Chancellor Melody Rose resigned following a 9-4 vote on a separation agreement approved by the Nevada System of Higher Education Board of Regents (NSHE) during a special meeting.
On April 1, Rose was approved to receive $610,000 in severance package for the remainder of her tenure. The separation agreement also included a non-disparagement clause barring both Rose and the regents from disparaging “the honesty, integrity, ethics, or professional competence and reputation of one another.”
This separation agreement comes from an investigation into a complaint Rose filed last year against the board’s chair and vice-chair. The accusations listed gender discrimination, intimidation and retaliation in an orchestrated effort to drive her out of her job. An investigation was underway, until recently where the investigators did not find enough evidence to prove her claims.
According to Nicole Thomas, the Graduate & Professional Student Association (GPSA) president at UNLV, students and faculty were notified of the resignation through “the bare minimum requirement.”
Nevada open meeting law requires that the meeting agenda must be posted three days prior to an event.
Rose’s decision to leave NSHE comes at the end of a turbulent 19 month period with her fellow board of regents. With more than two years remaining on her contract, Rose decides that now was the best time for her to leave.
“Large severance packages are the norm at NSHE”, Thomas wrote in an article in the Las Vegas Sun. “And the regents have used taxpayer funds and student fees to finance similar packages to other higher education administrators, including former Chancellor Dan Klaich in 2016.”
At the April 1 meeting, many from the Las Vegas community attended to deliver public comments and express frustration regarding the situation.
“The departure of Melody Rose is shameful and, equally, not surprising whatsoever based on the Nevada System of Higher Education Board of Regents’ horrendous track record,” said Kris Engelstad of The Engelstad Foundation in a statement sent out that afternoon. “We have now had six NSHE chancellors in six years.”
Engelstad continued, referring to the waste of taxpayers funds used in national searches that would soon be underway with Rose’s departure.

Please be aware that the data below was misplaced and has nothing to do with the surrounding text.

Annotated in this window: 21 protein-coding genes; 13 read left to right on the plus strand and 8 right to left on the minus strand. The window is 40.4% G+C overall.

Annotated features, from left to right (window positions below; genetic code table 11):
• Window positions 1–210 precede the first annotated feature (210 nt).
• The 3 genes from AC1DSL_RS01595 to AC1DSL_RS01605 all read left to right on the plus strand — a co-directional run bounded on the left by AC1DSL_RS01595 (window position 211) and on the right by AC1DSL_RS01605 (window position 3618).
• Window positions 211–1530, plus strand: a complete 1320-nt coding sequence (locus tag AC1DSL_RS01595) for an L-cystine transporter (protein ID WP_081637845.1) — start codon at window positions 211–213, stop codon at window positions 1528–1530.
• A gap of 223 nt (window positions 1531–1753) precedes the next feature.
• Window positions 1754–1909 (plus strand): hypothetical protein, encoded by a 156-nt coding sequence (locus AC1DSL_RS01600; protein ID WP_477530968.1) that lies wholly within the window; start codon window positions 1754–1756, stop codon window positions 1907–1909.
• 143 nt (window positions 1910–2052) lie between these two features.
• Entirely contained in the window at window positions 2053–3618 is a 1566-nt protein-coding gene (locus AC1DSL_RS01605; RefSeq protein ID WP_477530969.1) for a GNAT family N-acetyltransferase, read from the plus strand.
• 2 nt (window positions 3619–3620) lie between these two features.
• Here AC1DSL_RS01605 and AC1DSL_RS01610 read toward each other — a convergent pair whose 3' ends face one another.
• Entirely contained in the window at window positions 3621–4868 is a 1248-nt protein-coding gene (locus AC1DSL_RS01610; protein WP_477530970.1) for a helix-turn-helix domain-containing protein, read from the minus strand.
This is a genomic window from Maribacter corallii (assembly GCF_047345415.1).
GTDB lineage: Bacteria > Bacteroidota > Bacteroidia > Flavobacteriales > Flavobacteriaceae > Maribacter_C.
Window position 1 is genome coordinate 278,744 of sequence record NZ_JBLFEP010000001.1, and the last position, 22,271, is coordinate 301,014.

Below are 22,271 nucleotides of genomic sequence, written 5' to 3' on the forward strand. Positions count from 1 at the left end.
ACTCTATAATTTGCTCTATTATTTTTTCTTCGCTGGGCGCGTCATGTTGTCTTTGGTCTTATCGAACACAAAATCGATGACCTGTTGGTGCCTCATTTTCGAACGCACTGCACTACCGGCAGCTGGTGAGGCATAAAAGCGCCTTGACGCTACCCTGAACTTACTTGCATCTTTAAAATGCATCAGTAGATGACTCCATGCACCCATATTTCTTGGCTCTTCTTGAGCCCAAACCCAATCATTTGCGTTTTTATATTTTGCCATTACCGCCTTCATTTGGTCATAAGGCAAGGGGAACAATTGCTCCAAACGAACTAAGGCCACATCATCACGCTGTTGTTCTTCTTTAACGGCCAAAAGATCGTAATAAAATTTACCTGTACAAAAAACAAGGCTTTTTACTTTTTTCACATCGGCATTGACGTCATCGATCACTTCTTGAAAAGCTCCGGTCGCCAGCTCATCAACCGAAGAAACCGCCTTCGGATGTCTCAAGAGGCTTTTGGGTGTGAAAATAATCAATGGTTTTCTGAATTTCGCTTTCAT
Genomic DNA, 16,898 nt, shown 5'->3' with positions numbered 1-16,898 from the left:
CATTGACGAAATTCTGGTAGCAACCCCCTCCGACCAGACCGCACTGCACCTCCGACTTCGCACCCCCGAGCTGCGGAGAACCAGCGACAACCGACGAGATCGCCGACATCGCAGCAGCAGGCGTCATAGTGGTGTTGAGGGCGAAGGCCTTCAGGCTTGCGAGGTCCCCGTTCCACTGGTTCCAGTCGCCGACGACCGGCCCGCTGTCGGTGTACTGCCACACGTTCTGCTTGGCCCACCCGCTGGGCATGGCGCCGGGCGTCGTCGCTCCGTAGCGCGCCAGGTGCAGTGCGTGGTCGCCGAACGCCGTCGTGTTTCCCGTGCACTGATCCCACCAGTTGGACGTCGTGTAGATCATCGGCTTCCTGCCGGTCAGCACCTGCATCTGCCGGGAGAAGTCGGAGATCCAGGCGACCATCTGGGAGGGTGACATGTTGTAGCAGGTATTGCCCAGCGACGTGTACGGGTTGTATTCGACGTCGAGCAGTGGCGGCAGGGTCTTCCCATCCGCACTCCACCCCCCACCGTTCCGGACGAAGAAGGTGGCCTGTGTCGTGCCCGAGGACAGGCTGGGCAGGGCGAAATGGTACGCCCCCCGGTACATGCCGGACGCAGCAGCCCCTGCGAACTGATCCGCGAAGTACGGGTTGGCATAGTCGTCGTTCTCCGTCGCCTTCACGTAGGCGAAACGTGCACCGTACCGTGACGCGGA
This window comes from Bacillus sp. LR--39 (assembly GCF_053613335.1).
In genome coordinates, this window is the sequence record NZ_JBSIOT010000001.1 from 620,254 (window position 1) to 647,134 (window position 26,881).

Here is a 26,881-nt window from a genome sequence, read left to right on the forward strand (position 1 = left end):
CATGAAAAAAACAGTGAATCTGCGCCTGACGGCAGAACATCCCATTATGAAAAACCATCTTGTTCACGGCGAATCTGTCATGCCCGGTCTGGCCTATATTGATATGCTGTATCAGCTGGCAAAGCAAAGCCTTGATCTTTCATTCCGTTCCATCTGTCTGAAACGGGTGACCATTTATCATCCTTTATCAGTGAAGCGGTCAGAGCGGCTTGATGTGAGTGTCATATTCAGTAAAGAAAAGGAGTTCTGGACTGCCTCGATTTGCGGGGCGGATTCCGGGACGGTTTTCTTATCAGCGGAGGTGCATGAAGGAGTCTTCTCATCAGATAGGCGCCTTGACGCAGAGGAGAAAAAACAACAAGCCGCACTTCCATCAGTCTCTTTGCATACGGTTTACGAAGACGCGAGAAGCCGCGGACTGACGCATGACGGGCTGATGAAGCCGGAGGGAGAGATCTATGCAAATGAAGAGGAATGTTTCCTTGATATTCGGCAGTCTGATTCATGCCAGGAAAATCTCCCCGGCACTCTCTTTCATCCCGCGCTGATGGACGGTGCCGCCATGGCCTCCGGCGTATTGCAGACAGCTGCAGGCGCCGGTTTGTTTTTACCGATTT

“Every single time there is a national search for someone new, taxpayer money is thrown into the fire, with each search costing $150,000 to $200,000,” Engelstad said. “Adding fuel, there are contract buyouts–many of which are $500,000-plus each and drag on for decades. This is all an absolute atrocity that is emblematic of a broken system.”
In addition to the statement issued by Engelstad, Kimberly Simmonds gave a public comment at the meeting, “The Board of Regents is full of overpaid bullies that never see any kind of repercussions for their actions.”
In spite of the numerous public comments delivered in person at the meeting, only two regents were in attendance physically, while 11 tuned in virtually. Rose was not present.
Peter Grema, a UNLV student policy researcher said, “This meeting was unlike others I’ve seen before. It was one of the first times I saw members of the Vegas chamber, former NSHE leadership, and members of the community come together to harshly criticize the leadership at NSHE and the behavior of the regents. It was an earful.”
Grema was one of many UNLV students in attendance at the meeting who delivered public comments.
Governor Sisolak, a former regent serving from 1999 to 2008, commented publicly on the resignation stating his disappointment with the situation as he was a big supporter of Rose.
“I think that’s one of the problems that we have in our education system,” Sisolak said. “We’ve got a chancellor and superintendents of public schools dealing with elected school board members and regents that sometimes don’t understand the overall impact of decisions that are made. $610,000 is a big buyout and I know we are short of funding for higher education.”
With Rose’s resignation, many are left wondering what may potentially come next. Until a national search is initiated, NSHE Vice Chancellor Crystal Abba is next in line to serve as officer in charge of NSHE.
“The upcoming regent’s election is this fall, this may be a short term solution to the broken leadership system on the board,” Thomas said, “I believe a long-term solution to the situation is the upcoming joint resolution similar to the narrowly failed ballot Question 1 which proposed to remove the constitutional provisions of the regents.”
The 2020 ballot question narrowly failed despite drawing a majority of the vote in Clark County. A resolution to revive and reword the ballot question passed in the 2021 session of the Nevada Legislature and will return for a second time in 2023. If it passes again, the revised measure will go back on the ballot.
Vegas Chamber CEO Mary Beth Sewald also condemned the regents during public comment and echoed the need for higher education reform.
“Today’s vote strongly reinforces why the State Legislature and the voters of Nevada must pass significant higher education governance reform for the sake of our students, our economy, and all Nevadans,” Sewald said.The meeting minutes had not been made public by the time of the Scarlet & Gray’s print deadline. The Scarlet & Gray Free Press will provide any updates to the story as they become available on our website at www.unlvscarletandgray.com.